And this is another very key thing: The difference between interviewing someone once or twice, and interviewing them four, five, six, seven times. It's so different. You start to get such a fuller picture and sense of things if you interview people over and over. That's what I did. It served me nicely in a certain sense. I was going there for two-month stints, and I'd at least make my rounds of everyone twice, then leave and come back and do another two interviews with everyone. You start to put together scenes in your head—what you know and what you can picture—so you know what details are missing and what questions you have to ask.
Once you had all this information floating around, how did you coalesce that into your narrative?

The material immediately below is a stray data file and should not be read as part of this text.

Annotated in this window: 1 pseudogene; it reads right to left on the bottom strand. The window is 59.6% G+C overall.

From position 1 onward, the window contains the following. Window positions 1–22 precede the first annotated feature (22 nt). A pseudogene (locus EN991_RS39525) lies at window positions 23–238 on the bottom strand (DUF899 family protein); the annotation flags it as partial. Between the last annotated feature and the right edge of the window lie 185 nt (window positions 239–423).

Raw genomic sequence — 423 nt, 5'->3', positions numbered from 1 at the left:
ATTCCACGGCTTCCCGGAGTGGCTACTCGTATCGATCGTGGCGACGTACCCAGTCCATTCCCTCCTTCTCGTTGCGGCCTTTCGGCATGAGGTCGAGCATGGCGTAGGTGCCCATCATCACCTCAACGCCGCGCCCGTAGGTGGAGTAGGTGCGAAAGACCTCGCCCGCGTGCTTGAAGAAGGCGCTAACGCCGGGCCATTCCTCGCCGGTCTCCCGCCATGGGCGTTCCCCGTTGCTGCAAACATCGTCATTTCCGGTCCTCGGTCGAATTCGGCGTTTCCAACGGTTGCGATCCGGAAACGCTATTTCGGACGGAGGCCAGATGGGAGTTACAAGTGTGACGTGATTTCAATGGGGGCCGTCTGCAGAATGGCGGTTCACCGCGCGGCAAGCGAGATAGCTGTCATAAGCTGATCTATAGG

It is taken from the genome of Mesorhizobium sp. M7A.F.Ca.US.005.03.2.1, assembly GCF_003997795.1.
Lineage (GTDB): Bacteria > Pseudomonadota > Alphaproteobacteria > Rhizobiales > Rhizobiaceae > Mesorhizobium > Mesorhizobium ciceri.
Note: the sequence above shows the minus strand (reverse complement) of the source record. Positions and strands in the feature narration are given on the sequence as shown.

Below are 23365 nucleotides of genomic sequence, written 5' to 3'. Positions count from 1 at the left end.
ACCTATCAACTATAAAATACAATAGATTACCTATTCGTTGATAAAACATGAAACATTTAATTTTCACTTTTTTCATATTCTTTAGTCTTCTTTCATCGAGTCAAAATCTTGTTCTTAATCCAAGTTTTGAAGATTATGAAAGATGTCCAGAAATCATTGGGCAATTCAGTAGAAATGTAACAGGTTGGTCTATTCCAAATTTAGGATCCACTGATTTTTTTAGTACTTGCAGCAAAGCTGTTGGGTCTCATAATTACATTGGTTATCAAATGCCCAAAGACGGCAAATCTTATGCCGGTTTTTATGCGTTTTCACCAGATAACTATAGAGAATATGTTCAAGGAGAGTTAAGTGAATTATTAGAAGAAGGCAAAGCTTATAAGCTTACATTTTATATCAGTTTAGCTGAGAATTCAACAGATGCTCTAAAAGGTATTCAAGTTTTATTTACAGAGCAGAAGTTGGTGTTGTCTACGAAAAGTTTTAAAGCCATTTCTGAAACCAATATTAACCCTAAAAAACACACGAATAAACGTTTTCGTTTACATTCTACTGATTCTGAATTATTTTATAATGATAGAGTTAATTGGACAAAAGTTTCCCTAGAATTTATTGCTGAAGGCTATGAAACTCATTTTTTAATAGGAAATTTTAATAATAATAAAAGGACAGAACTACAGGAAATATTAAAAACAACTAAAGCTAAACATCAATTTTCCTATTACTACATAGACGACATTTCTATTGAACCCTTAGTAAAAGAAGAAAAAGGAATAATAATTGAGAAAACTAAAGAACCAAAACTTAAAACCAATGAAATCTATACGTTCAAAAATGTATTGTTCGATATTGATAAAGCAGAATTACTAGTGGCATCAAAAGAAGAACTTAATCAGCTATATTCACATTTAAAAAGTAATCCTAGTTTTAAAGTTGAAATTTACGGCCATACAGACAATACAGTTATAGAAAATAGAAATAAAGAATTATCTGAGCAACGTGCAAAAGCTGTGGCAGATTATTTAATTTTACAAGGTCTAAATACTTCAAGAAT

To me, this was the greatest story I'd ever heard in my life and I was in position to do a book on it, so I went all out. When I came home, I got a studio apartment in Red Hook, Brooklyn, where for a year I went into this meditative process. I storyboarded the whole book. I knew that there was this narrative, but I didn't realize right away that I could get into this back and forth with the police. But once I was putting everything together, I realized, well, that's a great way to have it so the reader knows what Attila is thinking and doing, and what the police are thinking and doing, but neither of them know—there's this built-in tension. You know they're going to cross at some point but you don't know when, and in this case there were so many near misses and you had the Hungarian news media playing this funny role in the middle, so it really worked. I literally had a dry-erase board, and I storyboarded and I had note cards where I did scenes. And I think that was absolutely crucial for making the story work like this. Because in some ways it's a thriller, and I wanted it to have a real driving, narrative force.